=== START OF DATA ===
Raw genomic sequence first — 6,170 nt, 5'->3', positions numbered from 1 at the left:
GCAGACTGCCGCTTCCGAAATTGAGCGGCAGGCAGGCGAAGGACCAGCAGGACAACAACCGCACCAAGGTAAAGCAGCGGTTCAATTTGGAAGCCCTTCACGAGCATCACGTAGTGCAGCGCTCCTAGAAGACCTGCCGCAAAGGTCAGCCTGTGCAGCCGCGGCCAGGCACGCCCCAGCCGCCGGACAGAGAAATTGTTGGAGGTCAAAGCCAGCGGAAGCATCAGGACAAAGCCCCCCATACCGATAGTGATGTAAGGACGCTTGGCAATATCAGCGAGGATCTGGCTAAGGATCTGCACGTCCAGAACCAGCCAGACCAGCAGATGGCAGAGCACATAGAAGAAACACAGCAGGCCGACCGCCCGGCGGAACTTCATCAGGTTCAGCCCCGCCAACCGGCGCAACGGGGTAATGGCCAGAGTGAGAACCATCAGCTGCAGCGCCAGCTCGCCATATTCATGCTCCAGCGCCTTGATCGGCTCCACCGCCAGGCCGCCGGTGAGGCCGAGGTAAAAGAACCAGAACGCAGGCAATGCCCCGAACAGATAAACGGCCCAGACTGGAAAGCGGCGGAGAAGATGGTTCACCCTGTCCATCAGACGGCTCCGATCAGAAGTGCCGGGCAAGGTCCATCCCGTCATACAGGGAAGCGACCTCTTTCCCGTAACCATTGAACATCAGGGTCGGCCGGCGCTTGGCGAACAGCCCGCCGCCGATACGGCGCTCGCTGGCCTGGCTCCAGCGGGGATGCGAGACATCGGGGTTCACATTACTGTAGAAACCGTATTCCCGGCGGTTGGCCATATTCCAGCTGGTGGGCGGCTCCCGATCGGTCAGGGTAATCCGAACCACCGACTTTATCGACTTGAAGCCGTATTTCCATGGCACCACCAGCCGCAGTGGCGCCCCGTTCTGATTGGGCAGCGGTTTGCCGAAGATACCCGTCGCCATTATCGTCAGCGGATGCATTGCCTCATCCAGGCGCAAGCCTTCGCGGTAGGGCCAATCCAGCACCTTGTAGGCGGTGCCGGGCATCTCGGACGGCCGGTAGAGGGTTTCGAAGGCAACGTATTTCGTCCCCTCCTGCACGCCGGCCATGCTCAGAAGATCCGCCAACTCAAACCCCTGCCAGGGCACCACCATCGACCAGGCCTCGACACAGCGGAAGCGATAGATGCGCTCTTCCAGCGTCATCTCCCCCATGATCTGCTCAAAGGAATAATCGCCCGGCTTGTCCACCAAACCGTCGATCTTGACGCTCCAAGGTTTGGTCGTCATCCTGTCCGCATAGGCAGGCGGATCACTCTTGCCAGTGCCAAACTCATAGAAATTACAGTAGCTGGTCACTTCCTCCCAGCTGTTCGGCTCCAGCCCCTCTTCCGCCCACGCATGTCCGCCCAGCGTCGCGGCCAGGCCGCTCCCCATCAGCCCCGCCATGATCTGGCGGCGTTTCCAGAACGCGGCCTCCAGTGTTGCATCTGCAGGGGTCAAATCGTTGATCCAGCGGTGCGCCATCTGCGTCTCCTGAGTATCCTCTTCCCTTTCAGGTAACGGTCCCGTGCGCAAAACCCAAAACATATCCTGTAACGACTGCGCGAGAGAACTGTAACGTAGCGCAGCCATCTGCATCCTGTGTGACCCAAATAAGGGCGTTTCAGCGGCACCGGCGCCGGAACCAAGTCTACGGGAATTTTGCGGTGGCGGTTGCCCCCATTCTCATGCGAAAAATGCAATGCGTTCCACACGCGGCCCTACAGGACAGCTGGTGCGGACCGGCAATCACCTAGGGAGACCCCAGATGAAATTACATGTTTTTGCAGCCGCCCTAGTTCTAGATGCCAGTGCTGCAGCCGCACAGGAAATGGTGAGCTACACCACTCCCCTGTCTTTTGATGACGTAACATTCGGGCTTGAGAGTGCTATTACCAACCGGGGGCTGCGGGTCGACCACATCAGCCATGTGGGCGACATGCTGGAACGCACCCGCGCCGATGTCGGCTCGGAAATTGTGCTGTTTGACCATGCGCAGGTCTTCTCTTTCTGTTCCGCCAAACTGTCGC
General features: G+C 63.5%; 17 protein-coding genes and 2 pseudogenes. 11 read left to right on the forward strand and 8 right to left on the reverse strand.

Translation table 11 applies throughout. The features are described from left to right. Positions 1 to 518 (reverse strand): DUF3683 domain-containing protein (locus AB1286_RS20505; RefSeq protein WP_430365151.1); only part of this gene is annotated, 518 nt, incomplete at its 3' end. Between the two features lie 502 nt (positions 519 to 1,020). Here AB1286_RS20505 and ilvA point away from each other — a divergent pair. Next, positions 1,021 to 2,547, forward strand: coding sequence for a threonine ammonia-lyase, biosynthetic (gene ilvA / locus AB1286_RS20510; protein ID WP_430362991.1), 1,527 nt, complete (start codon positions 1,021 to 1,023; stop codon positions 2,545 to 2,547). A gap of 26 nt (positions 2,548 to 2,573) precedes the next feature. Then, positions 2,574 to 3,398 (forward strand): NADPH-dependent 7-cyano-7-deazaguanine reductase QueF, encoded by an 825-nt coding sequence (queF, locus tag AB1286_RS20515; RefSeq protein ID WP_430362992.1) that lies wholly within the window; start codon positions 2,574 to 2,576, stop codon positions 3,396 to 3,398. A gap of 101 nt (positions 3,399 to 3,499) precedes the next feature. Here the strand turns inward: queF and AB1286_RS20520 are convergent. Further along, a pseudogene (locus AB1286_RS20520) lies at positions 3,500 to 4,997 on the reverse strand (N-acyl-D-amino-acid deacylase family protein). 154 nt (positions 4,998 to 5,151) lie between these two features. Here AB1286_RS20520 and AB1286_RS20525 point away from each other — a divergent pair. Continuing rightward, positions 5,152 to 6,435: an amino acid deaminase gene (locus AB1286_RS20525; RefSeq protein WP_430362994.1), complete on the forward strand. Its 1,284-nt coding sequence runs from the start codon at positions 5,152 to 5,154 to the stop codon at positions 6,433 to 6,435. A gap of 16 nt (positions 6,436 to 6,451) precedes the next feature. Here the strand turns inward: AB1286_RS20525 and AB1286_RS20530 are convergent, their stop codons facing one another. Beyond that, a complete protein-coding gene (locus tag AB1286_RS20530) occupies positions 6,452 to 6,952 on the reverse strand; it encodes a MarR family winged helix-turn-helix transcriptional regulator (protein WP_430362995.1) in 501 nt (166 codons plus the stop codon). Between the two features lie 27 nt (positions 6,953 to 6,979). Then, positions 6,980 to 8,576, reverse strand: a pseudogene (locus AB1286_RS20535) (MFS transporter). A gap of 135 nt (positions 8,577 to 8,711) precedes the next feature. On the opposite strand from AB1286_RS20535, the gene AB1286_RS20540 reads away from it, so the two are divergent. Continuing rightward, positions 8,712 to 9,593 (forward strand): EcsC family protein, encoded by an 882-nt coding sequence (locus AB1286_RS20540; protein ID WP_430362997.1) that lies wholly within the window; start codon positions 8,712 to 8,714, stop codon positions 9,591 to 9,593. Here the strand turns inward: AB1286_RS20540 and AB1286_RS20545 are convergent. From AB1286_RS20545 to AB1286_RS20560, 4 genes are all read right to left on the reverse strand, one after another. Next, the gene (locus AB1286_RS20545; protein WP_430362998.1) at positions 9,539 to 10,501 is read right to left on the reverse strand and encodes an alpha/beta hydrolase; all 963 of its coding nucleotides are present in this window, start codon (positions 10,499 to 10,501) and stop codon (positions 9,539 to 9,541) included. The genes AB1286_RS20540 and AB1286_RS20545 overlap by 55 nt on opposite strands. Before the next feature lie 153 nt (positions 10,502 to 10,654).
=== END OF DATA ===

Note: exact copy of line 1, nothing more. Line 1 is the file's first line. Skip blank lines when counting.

Raw genomic sequence first — 6,170 nt, 5'->3', positions numbered from 1 at the left: